Zach did not respond well to being yelled at; it made his anxiety and distress soar. He did not move; he could not move. The sheriff took Zach’s lack of action as a lack of fear and respect so he hollered louder and moved towards Zach. Seeing the look of abject terror in his son’s eyes moved him and Zach’s Pa came out of the garage and ran to his son to protect him despite his own fears.
Pa stood between his son and the sheriff; one terrified and the other terrifying. Although of a similar build as the sheriff, Pa was quiet, kind and gentle. He was a mechanic who worked out of the garage in his back yard and was known as an honest and hard working man. As he stood before the sheriff, wiping his grease-stained hands on his stained overall’s, he kept shaking his head and insisting that his son was not responsible for the incident that had brought the law down to his home. He maintained that if Zach had assaulted Jamie Wilcox with his lunch box then it was purely self-defense. He reminded the sheriff that Zach may have an anxiety disorder and a personality disorder but that he was not an aggressor; he was the victim of some of the boys bullying him and humiliating him because of his hardships. He pleaded and begged for some understanding on the sheriff’s part but the sheriff was a hard man with a hard head and what little kindness he possessed did not extend to “kooks & crazies”. His retort to Pa was to suggest that if Zach was such a problem then he should be interned in an asylum.
Regardless of his inability to educate the sheriff, Pa managed to keep the sheriff at bay for a few minutes but the sheriff had the upper hand and he kept approaching. Suddenly, the back door of the house burst open and out came Ma wearing matching sundress and apron, and wielding a large wooden spoon. She was screaming at the sheriff to get back in his car and off her property. Ma wasn’t normally a confrontational person, but she’d been defending her special boy at any cost for quite some time.
Ma came right down into the yard next to Pa, who was sweating profusely by now, and pulled Zach by the sleeve so that he would be directly behind her. All the while, the sheriff kept approaching; yelling that he would take them all in if Zach didn’t come with him peacefully and immediately. Ma could tell this stand-off was not going to end well so she tried to reason with the sheriff but he was in no mood to be reasonable or understanding. He was just like the bullies at Zach’s school – mean and nasty because mental illnesses scared them and they wouldn’t admit to fear so instead chose to denigrate, bully and stigmatize.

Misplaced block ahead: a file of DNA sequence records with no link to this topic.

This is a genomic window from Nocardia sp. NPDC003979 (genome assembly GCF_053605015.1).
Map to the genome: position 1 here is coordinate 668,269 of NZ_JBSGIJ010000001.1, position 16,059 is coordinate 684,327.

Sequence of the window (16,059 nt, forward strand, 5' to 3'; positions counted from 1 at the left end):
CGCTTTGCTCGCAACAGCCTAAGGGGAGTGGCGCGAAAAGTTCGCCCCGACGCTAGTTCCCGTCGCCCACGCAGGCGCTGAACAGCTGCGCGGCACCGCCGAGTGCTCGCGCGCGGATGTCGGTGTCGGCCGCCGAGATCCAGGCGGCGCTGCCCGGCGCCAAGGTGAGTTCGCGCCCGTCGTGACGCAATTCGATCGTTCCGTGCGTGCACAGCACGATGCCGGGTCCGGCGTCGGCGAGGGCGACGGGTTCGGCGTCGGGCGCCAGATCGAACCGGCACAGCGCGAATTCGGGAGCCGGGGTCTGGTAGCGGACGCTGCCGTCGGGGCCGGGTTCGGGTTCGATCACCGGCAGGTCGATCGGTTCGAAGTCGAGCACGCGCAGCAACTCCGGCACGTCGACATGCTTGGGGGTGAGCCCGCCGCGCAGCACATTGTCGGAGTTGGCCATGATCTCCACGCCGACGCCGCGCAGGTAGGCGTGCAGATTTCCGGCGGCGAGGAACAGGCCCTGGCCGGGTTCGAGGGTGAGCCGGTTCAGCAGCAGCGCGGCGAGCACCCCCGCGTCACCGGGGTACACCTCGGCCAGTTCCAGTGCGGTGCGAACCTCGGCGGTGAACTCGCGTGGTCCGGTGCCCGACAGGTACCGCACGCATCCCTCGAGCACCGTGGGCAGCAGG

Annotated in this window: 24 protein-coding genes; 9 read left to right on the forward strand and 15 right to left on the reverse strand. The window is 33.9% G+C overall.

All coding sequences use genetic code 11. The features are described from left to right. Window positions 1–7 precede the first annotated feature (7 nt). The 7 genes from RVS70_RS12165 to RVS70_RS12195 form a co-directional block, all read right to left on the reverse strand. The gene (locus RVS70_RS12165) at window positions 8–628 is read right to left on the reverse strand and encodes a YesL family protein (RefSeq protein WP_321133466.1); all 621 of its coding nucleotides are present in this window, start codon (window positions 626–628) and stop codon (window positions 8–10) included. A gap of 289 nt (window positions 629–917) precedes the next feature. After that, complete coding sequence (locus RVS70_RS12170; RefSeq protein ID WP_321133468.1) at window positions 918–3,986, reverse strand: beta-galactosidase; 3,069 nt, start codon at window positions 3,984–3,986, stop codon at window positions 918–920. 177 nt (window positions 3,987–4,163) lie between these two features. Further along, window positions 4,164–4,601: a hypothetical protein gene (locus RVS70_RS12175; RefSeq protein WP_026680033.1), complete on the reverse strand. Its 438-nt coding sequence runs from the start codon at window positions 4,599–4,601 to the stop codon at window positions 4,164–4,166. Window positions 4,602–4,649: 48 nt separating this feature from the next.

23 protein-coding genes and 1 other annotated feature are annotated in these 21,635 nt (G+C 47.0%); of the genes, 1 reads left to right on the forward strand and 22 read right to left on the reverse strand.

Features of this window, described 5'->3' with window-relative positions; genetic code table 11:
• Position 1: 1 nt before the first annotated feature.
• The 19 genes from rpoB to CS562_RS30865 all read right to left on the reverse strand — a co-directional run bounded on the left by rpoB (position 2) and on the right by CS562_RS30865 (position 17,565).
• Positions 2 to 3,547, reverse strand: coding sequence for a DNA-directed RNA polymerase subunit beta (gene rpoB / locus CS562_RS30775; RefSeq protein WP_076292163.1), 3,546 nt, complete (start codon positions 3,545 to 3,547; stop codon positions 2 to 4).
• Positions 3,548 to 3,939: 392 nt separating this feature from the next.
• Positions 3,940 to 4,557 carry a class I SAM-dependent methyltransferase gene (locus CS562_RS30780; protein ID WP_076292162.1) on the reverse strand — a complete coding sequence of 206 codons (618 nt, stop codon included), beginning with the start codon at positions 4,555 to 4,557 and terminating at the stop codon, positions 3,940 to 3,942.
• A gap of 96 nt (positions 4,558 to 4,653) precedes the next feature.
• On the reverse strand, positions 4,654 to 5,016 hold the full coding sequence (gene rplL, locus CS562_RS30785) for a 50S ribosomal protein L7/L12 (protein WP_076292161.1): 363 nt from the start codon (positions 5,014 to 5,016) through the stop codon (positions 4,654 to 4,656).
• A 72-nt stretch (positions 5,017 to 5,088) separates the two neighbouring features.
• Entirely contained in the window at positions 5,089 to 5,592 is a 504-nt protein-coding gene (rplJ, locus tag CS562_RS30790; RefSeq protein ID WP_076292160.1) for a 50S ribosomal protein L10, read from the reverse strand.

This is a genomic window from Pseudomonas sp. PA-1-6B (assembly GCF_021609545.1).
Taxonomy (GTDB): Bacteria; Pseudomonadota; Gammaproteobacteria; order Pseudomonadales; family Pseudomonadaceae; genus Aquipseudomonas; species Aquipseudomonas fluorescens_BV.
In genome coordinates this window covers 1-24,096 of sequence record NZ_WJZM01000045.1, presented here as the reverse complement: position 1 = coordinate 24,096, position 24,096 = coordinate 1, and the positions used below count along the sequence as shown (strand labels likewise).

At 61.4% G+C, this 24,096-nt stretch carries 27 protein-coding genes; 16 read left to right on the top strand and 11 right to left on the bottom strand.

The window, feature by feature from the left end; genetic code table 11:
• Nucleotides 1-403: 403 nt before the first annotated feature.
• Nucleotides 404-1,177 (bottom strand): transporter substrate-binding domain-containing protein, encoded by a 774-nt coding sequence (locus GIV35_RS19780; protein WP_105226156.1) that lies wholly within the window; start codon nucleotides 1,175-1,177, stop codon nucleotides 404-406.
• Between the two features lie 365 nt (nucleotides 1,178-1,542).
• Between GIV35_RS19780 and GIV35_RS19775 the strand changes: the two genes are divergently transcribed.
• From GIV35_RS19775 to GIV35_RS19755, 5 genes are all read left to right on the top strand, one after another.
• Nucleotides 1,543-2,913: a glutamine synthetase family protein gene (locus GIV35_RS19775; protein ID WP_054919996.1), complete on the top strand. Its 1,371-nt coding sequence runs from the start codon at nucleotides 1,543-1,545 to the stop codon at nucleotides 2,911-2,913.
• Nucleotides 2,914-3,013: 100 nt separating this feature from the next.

When Zach saw the lack of empathy in the cold grey eyes of the sheriff as he steadily approached them, he could no longer control his distress and he broke down into big gulping tears. Both of his parents turned to comfort him and as his mother took him into her arms the sheriff saw his opportunity and he swiftly and forcefully placed Pa in handcuffs and pushed him to the ground. Wasting no time, he turned and pulled Zach from the arms of his mother and down to the ground next to his father where he put tie wraps around Zach’s wrists. As he hauled him to his feet and led him to his patrol car Ma kept pace; all the while beating the brawny shoulders and back of the sheriff with her wooden spoon and screaming at him to let her son and husband go free.
When they reached the patrol car the sheriff shoved Zach onto the trunk of the car and turned to deal with the screeching woman making his blood pressure rise. He pumped himself up to look as daunting as possible and, shouting at the top of his lungs, he told her to stop hitting him and calm down or he would arrest her as well for assaulting a police officer. Then he reached to his belt for the keys to the handcuffs and threw them at her; telling her to go let her husband loose. As she scurried off in tears to do so, the sheriff opened the rear door to his patrol car and pushed Zach inside. Then he got in himself, turned on the ignition and began to drive around the yard and back towards the driveway.
Meanwhile, Zach’s ma had freed his pa and they both ran after the sheriff’s car but to no avail. The sheriff had their son in custody and there was little they could do about it. The sadness and fear overwhelmed them and they clutched to one another and sobbed as they watched Sheriff Duane drive off with Zach’s face pushed against the window looking profoundly frightened and alone.
– sm palardy